7. Conclusions

The communal, social, and cultural changes that were accelerated by French colonialism altered Algerian Jewish education. However, the Spanish Jewish legacy provided the community with tools to cope with these changes. By the twentieth century, a reciprocal relationship was developed between the Alliance and the rabbi teachers that benefitted Algerian Jewish education. Slowly but surely, the local rabbi teachers developed a positive regard for the Alliance’s plan to establish order in the Jewish educational system, applying a systematic approach. Likewise, the Alliance finally realized that there was no need to negate the traditional foundations of Jewish education to bring about their desired educational reform. It was enough to simply repair the framework and add content to enable the community to advance towards Enlightenment culture, free of tensions or sensitivities. While some individual rabbis and Zionist leaders continued to disagree with the Alliance approach, they did not cast a pall over its fundamental activities, which as a rule successfully put down roots and were regarded positively throughout Algeria.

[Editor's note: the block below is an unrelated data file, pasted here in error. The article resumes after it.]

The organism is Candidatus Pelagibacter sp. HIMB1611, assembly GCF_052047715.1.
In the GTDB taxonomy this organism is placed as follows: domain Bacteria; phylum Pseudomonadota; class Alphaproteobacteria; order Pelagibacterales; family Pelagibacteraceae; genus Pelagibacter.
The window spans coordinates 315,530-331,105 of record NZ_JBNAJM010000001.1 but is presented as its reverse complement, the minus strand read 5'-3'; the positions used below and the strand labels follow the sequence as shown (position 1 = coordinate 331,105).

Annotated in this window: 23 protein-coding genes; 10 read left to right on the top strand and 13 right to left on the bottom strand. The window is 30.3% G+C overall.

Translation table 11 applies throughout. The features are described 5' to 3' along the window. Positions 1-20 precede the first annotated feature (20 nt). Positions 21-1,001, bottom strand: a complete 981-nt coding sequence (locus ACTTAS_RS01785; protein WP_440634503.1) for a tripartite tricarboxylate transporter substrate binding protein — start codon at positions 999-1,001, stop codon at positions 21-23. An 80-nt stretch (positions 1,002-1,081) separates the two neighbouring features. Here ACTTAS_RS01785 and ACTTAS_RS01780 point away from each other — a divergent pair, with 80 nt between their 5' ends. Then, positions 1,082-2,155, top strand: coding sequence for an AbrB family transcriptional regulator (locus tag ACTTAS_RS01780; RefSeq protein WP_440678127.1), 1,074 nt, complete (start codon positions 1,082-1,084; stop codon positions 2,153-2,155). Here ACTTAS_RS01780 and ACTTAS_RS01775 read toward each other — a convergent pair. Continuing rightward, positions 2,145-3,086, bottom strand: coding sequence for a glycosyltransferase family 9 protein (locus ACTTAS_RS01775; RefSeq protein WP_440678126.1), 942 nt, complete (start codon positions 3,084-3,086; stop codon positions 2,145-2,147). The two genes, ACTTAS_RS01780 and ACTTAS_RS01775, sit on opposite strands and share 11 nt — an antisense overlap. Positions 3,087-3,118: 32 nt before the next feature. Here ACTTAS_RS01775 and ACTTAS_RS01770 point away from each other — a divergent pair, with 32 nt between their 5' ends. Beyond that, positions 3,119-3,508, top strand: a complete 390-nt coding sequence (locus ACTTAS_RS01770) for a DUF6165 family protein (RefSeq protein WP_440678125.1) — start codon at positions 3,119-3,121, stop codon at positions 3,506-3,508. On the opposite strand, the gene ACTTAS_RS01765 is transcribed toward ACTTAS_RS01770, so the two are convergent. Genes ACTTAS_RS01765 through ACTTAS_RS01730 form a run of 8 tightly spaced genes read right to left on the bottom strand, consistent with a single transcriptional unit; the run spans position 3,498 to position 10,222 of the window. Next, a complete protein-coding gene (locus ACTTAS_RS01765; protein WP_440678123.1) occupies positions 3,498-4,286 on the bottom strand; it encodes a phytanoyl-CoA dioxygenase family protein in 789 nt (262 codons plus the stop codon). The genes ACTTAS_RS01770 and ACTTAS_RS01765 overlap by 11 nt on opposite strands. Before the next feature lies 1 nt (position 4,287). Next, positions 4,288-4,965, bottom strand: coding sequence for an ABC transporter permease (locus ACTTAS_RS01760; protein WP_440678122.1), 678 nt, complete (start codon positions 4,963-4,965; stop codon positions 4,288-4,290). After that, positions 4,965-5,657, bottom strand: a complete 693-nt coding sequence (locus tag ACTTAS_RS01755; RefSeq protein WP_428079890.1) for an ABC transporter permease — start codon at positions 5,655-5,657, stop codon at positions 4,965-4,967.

It is interesting to note that while the Alliance was a distinctly modernizing factor in most Mediterranean basin countries; in Algeria, it intentionally adopted a conservative stance: as in the past, Jewish education continued to mold Jewish identity and was not primarily functional as it was in other countries. The Alliance contended that in Algeria, the Jews received practical education in the French public schools, where the Jewish youth was exposed to French culture in all its aspects and, therefore, could achieve educational and professional success and integrate properly into French society. This was not only a necessary function of the Alliance’s educational strategy but also a result of the local rabbi educators’ significant influence, for while these men did integrate themselves into the Alliance educational system, they achieved such dominance within the system that its assimilatory characteristics disappeared without a trace.